Thursday, August 02, 2012

Push Button Relay Selector Circuit

This circuit was designed for use in a hifi showroom, where a choice of speakers could be connected to a stereo amplifier for comparative purposes. It could be used for other similar applications where just one of an array of devices needs to be selected at any one time. A bank of mechanically interlocked DPDT pushbutton switches is the simplest way to perform this kind of selection but these switches aren’t readily available nowadays and are quite expensive. This simple circuit performs exactly the same job. It can be configured with any number of outputs between two and nine, simply by adding pushbutton switches and relay driver circuits to the currently unused outputs of IC2 (O5-O9).

Gate IC1a is connected as a relax-ation oscillator which runs at about 20kHz. Pulses from the oscillator are fed to IC1b, where they are gated with a control signal from IC1c. The result is inverted by IC1d and fed into the clock input (CP0) of IC2. Initially, we assume that the reset switch (S1) has been pressed, which forces a logic high at the O0 output (pin 3) of IC2 and logic lows at all other outputs (O1-O9). As the relay driver transistors (Q1-Q4) are switched by these outputs, none of the relays will be energised after a reset and none of the load devices (speakers, etc) will be selected. Now consider what happens if you press one of the selector switches (S2-S5, etc). For example, pressing S5 connects the O4 output (pin 10) of IC2 to the input (pin 9) of IC1c, pulling it low.

Circuit diagram:
Pushbutton Relay Selector Circuit Diagram

Push button Relay Selector Circuit Diagram
See other relay circuit
This causes the output (pin 10) to go high, which in turn pulls the input of IC1b (pin 5) high and allows clock pulses to pass through to decade counter IC2. The 4017B counts up until a high level appears at its O4 output. This high signal is fed via S5 to pin 9 of NAND gate IC1c, which causes its output (pin 10) to go low. This low signal also appears on pin 5 of IC1b, which is then inhibited from passing further clock pulses on its other input (pin 6) through to its output (pin 4), thus halting the counter. So, the counter runs just long enough to make the output connected to the switch that is pressed go high. This sequence repeats regardless of which selector switch you press, so the circuit functions as an electronic interlock system.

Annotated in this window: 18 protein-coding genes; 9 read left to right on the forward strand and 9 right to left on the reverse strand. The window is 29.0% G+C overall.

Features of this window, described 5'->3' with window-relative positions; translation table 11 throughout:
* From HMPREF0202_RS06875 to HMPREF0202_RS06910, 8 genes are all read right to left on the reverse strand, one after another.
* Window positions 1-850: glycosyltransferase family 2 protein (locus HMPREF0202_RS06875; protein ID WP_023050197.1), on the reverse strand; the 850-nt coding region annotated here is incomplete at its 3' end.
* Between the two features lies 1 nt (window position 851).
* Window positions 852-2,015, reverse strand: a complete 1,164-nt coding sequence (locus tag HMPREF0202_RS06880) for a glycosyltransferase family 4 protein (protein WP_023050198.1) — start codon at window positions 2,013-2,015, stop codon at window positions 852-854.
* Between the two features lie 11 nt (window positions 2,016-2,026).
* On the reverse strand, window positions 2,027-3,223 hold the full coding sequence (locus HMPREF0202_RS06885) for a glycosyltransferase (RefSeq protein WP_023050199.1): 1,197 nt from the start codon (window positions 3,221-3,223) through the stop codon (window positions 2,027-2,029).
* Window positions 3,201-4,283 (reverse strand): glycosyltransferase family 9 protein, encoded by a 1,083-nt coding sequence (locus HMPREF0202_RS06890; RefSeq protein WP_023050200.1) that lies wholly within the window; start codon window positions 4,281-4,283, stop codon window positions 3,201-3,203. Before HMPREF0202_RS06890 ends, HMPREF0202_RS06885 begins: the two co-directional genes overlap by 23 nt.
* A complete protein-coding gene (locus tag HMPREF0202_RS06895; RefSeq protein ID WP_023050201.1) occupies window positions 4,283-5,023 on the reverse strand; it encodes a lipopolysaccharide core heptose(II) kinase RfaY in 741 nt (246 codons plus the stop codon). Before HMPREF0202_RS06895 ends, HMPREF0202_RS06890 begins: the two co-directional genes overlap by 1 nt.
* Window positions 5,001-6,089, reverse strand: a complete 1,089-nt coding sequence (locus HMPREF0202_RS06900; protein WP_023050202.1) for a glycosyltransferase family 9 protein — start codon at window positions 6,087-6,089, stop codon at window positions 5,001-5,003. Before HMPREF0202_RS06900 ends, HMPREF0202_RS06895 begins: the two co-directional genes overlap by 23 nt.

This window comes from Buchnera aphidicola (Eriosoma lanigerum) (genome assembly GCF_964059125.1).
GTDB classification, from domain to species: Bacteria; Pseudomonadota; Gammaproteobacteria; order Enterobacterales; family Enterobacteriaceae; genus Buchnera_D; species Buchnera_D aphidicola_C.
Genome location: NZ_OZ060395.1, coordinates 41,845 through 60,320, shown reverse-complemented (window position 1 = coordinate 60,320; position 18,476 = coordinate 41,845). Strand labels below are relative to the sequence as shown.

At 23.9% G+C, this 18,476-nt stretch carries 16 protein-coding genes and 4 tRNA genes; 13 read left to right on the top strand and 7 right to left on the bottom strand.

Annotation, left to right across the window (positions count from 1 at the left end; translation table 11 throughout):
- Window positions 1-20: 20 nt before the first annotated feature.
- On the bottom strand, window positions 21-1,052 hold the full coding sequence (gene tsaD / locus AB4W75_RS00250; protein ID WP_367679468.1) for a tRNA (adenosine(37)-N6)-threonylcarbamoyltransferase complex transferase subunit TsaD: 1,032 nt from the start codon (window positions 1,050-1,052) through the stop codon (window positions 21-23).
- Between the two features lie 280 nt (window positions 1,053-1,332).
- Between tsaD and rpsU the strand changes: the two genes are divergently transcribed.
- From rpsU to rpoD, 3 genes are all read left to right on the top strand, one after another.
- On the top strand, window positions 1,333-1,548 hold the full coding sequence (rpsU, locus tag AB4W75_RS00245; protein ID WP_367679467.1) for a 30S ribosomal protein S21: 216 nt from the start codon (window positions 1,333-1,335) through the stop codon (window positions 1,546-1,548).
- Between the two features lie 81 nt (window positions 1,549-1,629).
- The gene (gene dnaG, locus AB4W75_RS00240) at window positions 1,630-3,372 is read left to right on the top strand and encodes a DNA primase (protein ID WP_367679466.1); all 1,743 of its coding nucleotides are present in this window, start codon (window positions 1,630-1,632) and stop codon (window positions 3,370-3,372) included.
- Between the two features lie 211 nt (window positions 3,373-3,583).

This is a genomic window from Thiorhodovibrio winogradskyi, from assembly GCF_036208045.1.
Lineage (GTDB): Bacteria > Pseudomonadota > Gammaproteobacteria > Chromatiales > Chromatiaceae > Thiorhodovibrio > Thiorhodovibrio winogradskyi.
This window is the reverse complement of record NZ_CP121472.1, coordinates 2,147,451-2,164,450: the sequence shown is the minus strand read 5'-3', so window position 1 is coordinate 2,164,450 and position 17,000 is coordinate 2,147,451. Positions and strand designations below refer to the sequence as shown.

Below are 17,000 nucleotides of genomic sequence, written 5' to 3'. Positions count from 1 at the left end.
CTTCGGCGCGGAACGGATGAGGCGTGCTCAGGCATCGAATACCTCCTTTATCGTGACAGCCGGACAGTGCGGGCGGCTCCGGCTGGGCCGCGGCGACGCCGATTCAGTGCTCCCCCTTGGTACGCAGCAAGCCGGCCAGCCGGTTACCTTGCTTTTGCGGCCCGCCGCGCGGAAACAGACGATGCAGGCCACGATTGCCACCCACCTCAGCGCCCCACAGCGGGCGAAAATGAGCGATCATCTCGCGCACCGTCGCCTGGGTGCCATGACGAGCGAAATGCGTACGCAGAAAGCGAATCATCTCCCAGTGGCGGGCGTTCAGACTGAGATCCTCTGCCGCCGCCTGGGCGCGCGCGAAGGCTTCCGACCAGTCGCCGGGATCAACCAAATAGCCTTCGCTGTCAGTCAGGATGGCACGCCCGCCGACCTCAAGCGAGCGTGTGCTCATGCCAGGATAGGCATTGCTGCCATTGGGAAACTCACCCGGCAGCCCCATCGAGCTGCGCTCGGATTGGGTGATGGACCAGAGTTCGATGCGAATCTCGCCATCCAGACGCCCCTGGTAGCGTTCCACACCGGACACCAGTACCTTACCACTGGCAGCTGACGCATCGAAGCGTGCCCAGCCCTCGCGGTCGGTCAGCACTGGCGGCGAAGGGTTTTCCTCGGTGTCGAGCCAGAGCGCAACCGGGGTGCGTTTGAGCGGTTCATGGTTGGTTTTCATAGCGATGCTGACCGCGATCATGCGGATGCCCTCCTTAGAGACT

Each relay driver circuit is a 2N7000 FET switch with its gate driven from one output of IC2 via a 100W resistor. The relay coil is connected from the drain to the +12V supply rail, with a reverse diode spike suppressor across each coil. If you want visual indication of the selected output, an optional indicator LED and series resistor can be connected across each relay coil, as shown. For selecting pairs of stereo speakers, we’d suggest the use of relays like the Jaycar SY-4052. These operate from 12V and have DPDT contacts rated for 5A. Note that although four selector switches are shown in the circuit, only two relay drivers are shown because of limited space. For a 4-way selector, identical relay drivers would be driven from the O2 and O3 outputs of IC2.
Author: Jim Rowe - Copyright: Silicon Chip Electronics

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